Naming is difficult. For most brands, products, organisations, programs, and even children – people will agonise over a suitable name for quite a while. We’ve probably all had that experience where we feel like we’ve finally found the perfect name and then fall into a pit of sorrow when we realise it has a fatal flaw and we’re back to the drawing board.
That time, effort, and often agony isn’t misplaced:
“When you name something, it anchors it in people’s minds; the name and the thing are then forever connected. It creates brand recognition.”
Sometimes people are lucky, sometimes a name is sitting there ready for the taking, sometimes people have names before they even have a product. But for most of us branding often costs… and it can cost a lot – whether it be time, mental space or the money it costs to get an agency involved (Exxon spent $100 million for their brand name).
We’ve recently been through the process of naming our own product as well as helped other products through the process too. In this post we’ll share what we’ve learned and the steps that have worked for us.
As it turns out, the process is not all that dissimilar to panning for gold...
The Iterative Research Process
This article has a lot of references to Positly for participant recruitment, Google Sheets for analysing results and GuidedTrack for building activities. They are all easy to use and incredibly useful so if you haven't yet signed up for these services I recommend you do so now so you can follow along, look at the examples and templates.
Throughout the course of this article you’ll follow the iterative research process of designing your research, building your studies (we recommend using Guided Track), delivering the study to participants (we recommend you use Positly) and analysing results (we recommend Google Sheets for this study).
Each time you go through the cycle you’ll narrow in on the right answer to your research question – in the case of this article, it’s what name is right for you!
Step 1. Pick your territory
When you’re panning for gold or picking names, you need to have a good lay of the land, you need to know what you’re looking for.
The first step in the process is deciding on what attributes you care about and what territory you’ll explore.
Every brand has different needs when it comes to the name. Also, founders and staff generally have different preferences. Before getting started I encourage you to articulate the attributes you want in the name.
These attributes could be very specific such as “it must include the word ‘blockchain’ so we can get 10x investment!” or they could be more general such as “needs to be available as .com”.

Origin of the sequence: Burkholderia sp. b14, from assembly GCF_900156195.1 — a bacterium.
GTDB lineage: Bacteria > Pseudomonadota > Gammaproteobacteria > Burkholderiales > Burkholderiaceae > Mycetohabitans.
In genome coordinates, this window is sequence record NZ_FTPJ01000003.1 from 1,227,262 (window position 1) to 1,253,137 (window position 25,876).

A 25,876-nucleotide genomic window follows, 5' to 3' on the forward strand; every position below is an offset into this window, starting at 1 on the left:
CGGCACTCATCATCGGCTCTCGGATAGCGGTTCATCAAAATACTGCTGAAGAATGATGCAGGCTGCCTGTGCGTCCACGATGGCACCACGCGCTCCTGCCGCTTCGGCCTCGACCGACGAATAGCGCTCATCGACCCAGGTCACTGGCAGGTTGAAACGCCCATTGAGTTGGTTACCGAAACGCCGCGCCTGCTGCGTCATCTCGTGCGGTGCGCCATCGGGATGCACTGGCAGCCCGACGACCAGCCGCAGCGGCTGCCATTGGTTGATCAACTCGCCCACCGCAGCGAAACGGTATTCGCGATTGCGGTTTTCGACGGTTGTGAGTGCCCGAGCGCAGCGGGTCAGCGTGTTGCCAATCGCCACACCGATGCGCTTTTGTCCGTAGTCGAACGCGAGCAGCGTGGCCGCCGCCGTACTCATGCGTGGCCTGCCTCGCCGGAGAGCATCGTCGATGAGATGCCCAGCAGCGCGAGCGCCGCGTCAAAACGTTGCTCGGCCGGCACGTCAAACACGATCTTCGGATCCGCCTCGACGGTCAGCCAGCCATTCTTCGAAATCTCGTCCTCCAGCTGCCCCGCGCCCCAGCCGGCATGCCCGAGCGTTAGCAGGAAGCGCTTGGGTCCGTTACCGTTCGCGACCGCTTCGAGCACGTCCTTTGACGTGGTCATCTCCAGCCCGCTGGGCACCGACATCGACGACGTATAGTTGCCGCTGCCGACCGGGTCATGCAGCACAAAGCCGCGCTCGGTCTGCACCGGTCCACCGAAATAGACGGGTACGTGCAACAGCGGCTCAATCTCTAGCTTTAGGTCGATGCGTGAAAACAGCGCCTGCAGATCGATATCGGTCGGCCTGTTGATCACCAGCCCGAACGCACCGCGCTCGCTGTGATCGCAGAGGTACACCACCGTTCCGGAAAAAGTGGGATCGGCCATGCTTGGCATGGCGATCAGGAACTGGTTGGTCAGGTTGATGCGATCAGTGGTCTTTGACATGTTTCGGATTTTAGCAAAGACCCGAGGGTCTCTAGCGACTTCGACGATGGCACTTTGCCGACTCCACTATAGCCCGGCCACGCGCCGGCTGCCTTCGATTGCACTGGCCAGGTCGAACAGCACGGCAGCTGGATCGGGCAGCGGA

You will use these later to limit the search space and to score each name.
Here are the attributes we chose when we were searching for our name:
Available (or inexpensive) as .com (and most social media)
Trademarkable (not too descriptive, not taken already in the industry)
Distinct (not similar to other brands)
Meaningful (have at least some relevant meaning)
Memorable (not easily substituted for analogous abstract concepts e.g. General Motors could be mistaken for Common Engines)
Scalable (allow us to expand into different product lines, markets or geographies)
Short (easy to brand, easy type, few syllables, easy to fit on materials)
Positive affect (reminds people of nice things, not bad things)
Good for SEO (doesn’t use competitive terms, no negative history)
Easy to pronounce (not easily mistaken)
In Chiranjeev Kohli's 1997 paper on brand considerations he outlined the criteria on which industry professionals typically test for in brand names:
There are many affective attributes that are important such as how much they like the name, enjoy saying it, find it memorable or distinct. There are many things written on name attributes but the two resources I recommend are the Chiranjeev Kohli study in the above table and the Golden Rules from Brandwatch.
Here’s some of the affective attributes we commonly recommend scoring on:
easy to remember
easy to say
distinct or unique
free from negative connotations
relevant to the product category
relevant to the product description
Once you know what you’re looking for, you’ll need to know where to find it!
For exploring the territory I recommend Nick Kolenda’s framework* of name types.
According to his framework, names typically fall into one of the following categories:
Descriptive (relevant words)
e.g. General Motors, Electronic Arts, Sydney Theatre Company
Associative (relevant non-words)
e.g. Facebook, YouTube, Microsoft
Deviant (irrelevant words)